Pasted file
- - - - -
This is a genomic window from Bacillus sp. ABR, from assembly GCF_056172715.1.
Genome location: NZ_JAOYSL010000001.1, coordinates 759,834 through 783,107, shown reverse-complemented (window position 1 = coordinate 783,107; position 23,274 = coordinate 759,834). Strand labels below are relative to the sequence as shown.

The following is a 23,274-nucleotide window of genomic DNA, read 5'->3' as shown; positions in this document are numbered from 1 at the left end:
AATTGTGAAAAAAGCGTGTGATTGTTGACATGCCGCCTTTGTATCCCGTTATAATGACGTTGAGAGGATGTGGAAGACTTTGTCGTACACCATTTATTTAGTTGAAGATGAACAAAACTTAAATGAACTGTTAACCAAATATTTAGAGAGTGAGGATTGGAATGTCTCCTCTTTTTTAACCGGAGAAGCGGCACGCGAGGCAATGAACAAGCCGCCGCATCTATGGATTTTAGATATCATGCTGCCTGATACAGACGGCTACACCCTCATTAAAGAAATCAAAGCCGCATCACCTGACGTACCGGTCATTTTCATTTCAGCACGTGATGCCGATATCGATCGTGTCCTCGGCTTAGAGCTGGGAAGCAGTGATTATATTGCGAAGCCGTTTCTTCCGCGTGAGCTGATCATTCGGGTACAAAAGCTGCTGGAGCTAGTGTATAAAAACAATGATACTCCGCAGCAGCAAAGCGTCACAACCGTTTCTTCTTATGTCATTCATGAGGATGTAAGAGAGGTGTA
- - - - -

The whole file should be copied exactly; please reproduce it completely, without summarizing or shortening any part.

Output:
This is a genomic window from Bacillus sp. ABR, from assembly GCF_056172715.1.
Genome location: NZ_JAOYSL010000001.1, coordinates 759,834 through 783,107, shown reverse-complemented (window position 1 = coordinate 783,107; position 23,274 = coordinate 759,834). Strand labels below are relative to the sequence as shown.

The following is a 23,274-nucleotide window of genomic DNA, read 5'->3' as shown; positions in this document are numbered from 1 at the left end:
AATTGTGAAAAAAGCGTGTGATTGTTGACATGCCGCCTTTGTATCCCGTTATAATGACGTTGAGAGGATGTGGAAGACTTTGTCGTACACCATTTATTTAGTTGAAGATGAACAAAACTTAAATGAACTGTTAACCAAATATTTAGAGAGTGAGGATTGGAATGTCTCCTCTTTTTTAACCGGAGAAGCGGCACGCGAGGCAATGAACAAGCCGCCGCATCTATGGATTTTAGATATCATGCTGCCTGATACAGACGGCTACACCCTCATTAAAGAAATCAAAGCCGCATCACCTGACGTACCGGTCATTTTCATTTCAGCACGTGATGCCGATATCGATCGTGTCCTCGGCTTAGAGCTGGGAAGCAGTGATTATATTGCGAAGCCGTTTCTTCCGCGTGAGCTGATCATTCGGGTACAAAAGCTGCTGGAGCTAGTGTATAAAAACAATGATACTCCGCAGCAGCAAAGCGTCACAACCGTTTCTTCTTATGTCATTCATGAGGATGTAAGAGAGGTGTA